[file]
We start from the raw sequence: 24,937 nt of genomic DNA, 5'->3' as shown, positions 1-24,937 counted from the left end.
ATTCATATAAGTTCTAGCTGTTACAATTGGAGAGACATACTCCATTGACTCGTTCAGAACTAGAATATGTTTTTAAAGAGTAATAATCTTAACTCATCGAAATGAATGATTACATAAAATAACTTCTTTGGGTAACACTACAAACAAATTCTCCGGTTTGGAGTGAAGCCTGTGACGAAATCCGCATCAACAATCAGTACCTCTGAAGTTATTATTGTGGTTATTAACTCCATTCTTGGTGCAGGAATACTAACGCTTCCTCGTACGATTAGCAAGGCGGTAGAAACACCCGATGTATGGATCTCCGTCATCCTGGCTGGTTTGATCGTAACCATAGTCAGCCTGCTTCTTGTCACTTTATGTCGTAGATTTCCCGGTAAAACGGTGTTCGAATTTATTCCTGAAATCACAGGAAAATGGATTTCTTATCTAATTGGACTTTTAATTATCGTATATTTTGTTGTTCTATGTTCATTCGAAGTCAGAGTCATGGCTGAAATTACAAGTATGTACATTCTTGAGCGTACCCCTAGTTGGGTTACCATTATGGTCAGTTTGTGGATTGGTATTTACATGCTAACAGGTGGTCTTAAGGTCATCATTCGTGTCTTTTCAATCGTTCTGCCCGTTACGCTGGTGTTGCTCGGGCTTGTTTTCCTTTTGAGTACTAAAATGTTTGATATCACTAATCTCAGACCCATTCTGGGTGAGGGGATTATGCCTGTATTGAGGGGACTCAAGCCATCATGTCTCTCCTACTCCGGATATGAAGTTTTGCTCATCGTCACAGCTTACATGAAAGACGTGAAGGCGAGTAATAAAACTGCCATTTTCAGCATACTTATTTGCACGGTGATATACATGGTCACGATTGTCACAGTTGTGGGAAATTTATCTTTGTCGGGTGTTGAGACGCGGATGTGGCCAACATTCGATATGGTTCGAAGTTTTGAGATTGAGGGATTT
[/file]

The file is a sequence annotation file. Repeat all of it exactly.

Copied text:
We start from the raw sequence: 24,937 nt of genomic DNA, 5'->3' as shown, positions 1-24,937 counted from the left end.
ATTCATATAAGTTCTAGCTGTTACAATTGGAGAGACATACTCCATTGACTCGTTCAGAACTAGAATATGTTTTTAAAGAGTAATAATCTTAACTCATCGAAATGAATGATTACATAAAATAACTTCTTTGGGTAACACTACAAACAAATTCTCCGGTTTGGAGTGAAGCCTGTGACGAAATCCGCATCAACAATCAGTACCTCTGAAGTTATTATTGTGGTTATTAACTCCATTCTTGGTGCAGGAATACTAACGCTTCCTCGTACGATTAGCAAGGCGGTAGAAACACCCGATGTATGGATCTCCGTCATCCTGGCTGGTTTGATCGTAACCATAGTCAGCCTGCTTCTTGTCACTTTATGTCGTAGATTTCCCGGTAAAACGGTGTTCGAATTTATTCCTGAAATCACAGGAAAATGGATTTCTTATCTAATTGGACTTTTAATTATCGTATATTTTGTTGTTCTATGTTCATTCGAAGTCAGAGTCATGGCTGAAATTACAAGTATGTACATTCTTGAGCGTACCCCTAGTTGGGTTACCATTATGGTCAGTTTGTGGATTGGTATTTACATGCTAACAGGTGGTCTTAAGGTCATCATTCGTGTCTTTTCAATCGTTCTGCCCGTTACGCTGGTGTTGCTCGGGCTTGTTTTCCTTTTGAGTACTAAAATGTTTGATATCACTAATCTCAGACCCATTCTGGGTGAGGGGATTATGCCTGTATTGAGGGGACTCAAGCCATCATGTCTCTCCTACTCCGGATATGAAGTTTTGCTCATCGTCACAGCTTACATGAAAGACGTGAAGGCGAGTAATAAAACTGCCATTTTCAGCATACTTATTTGCACGGTGATATACATGGTCACGATTGTCACAGTTGTGGGAAATTTATCTTTGTCGGGTGTTGAGACGCGGATGTGGCCAACATTCGATATGGTTCGAAGTTTTGAGATTGAGGGATTT